The Health of Indulgence

I recently went on a very long bike ride with my daughter. And that’s how I justified indulging in one of my favorite Treats, an Affogato- a super high quality gelato drenched in espresso. I convinced myself it was ok because the ingredients were so pure and I had after all, earned it.  It got me thinking about consumers, even the most health conscious like me want to be able to justify the occasional indulgence.

You listening, marketers? Because here’s a truth about me, about people in general and about your consumers:

We ALL want to indulge once in awhile

People are human and they want – maybe even need – to indulge from time to time, no matter how healthy they are. And there are actual health benefits to that too, so long as we can find evidence that acts as permission to feel good about it. Here are some brands working with this truth in a positive way. These are insights that you too, could leverage for your brand:

Let consumers “own” their indulgence

People flock to LA brand Kreation for its organic juices, smoothies and more. And their desserts are to die for. They offer a line of “saints and sinners” desserts. So if you’re going to indulge in, say, Tiramisu, you can find the evidence to feel good about it. And choosing certified organic Tiramisu in a glass jar from a brand dedicated to health, wellness and the earth makes you feel pretty darn good. They even label their desserts with “saints” and “sinners” icons telling you upfront, the kind of experience you’ll be getting. This is my kind of indulgence, a conscious one.

Lead consumers away from over-indulgence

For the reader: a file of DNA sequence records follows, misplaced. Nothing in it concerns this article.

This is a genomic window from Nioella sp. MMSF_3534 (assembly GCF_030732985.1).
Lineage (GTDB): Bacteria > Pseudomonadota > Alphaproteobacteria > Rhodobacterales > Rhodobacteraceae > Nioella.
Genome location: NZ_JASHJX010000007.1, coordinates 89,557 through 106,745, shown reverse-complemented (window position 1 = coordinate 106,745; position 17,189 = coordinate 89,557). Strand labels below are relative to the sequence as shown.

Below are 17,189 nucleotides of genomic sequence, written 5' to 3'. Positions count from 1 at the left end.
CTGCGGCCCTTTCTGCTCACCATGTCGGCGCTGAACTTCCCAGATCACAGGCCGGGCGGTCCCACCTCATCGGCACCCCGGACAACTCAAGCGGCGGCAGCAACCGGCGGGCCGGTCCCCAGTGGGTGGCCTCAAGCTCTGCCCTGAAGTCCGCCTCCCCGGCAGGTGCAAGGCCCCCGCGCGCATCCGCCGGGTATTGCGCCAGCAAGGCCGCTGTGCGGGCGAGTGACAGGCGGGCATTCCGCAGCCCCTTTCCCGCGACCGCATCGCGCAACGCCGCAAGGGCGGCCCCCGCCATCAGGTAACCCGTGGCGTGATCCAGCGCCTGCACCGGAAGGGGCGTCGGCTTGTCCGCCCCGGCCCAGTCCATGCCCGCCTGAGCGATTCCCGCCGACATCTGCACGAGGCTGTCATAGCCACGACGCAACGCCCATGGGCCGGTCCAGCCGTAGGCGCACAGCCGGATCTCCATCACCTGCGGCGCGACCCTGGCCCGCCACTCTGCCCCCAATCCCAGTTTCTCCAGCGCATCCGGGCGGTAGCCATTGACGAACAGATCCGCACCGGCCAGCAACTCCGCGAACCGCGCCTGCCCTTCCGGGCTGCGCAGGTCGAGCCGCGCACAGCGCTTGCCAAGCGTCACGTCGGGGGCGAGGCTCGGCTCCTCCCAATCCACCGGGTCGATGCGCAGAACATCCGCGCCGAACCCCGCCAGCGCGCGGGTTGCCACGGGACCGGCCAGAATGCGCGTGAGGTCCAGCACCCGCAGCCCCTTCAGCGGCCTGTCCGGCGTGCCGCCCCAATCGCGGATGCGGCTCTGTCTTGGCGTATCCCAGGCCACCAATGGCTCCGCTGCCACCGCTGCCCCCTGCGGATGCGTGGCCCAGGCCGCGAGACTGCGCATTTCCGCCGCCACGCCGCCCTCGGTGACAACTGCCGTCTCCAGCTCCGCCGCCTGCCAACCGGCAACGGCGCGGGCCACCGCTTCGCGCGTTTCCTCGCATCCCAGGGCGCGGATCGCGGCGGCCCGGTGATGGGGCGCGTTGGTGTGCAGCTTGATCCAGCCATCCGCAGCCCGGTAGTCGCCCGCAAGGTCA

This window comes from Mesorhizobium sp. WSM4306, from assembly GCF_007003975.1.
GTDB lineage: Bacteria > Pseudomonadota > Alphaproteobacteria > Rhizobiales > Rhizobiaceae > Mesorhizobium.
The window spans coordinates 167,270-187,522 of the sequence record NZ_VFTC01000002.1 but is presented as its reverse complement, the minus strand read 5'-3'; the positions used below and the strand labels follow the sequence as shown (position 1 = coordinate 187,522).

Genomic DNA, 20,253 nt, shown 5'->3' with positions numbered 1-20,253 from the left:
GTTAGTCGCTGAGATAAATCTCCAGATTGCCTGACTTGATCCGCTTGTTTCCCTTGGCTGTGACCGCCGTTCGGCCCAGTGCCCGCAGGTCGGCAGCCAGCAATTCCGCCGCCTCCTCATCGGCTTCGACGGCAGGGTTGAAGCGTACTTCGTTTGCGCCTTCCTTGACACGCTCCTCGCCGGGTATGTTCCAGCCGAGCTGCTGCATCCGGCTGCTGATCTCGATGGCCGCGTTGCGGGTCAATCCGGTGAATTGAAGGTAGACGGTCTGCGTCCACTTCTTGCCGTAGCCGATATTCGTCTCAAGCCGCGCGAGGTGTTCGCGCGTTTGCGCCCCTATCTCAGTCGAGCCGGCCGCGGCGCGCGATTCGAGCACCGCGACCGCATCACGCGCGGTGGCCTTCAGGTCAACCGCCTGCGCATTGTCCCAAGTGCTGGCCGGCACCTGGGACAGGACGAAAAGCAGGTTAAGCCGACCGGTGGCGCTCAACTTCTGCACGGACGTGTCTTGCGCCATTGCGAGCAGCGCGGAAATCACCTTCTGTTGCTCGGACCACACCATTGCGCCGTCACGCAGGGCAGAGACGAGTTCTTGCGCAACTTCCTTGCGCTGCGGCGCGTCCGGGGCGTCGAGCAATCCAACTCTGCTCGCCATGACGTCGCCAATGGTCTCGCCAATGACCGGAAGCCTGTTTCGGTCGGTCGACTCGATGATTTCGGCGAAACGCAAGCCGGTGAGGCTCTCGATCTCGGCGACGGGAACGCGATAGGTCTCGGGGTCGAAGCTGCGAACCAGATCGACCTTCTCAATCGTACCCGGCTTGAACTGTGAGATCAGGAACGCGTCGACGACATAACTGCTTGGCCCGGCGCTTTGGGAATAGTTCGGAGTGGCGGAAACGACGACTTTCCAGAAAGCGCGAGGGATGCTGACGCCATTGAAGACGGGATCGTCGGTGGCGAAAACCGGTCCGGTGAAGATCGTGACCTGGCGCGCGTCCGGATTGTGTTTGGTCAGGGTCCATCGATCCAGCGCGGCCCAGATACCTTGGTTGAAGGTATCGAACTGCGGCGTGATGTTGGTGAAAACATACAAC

Meanwhile, Mars is on the total other end of the health spectrum. Mars, known mostly for its sugary candies, saw this age of health and transparency as an opportunity to lead the industry: by shifting packaging (goodbye king size, hello sharing size) and reformulating its products to reduce calories and sizes, and decrease artificial coloring. They’re also leading initiatives to educate on treats (indulgences), vs snacks (meal alternatives). This is an incredible example of a legacy brand using its scale for the greater good, while also working hard to stay relevant in a world whose priorities (and taste buds) are changing.

Cleaning up your act, just a little, means a lot to consumers

Dunkin Donuts has found a way to maintain “extraordinary brand longevity” no matter how healthy America is getting. And now, even the king of donuts has decided to clean up their act. They’re removing artificial colors from their products and are committed to having them totally gone by 2018. I’m really curious what more the double D will do to stay competitive in today’s market. Because consumer’s demand for the “free-froms” is become almost cost of entry, with the plethora of healthy options available. What they really want is for their greatest indulgences to ALSO offer health benefits.

Could your brand learn something from the indulgent brands that are embracing the healthy landscape? I’d love to help you take a deeper look at what your consumers really care about. Let’s talk.

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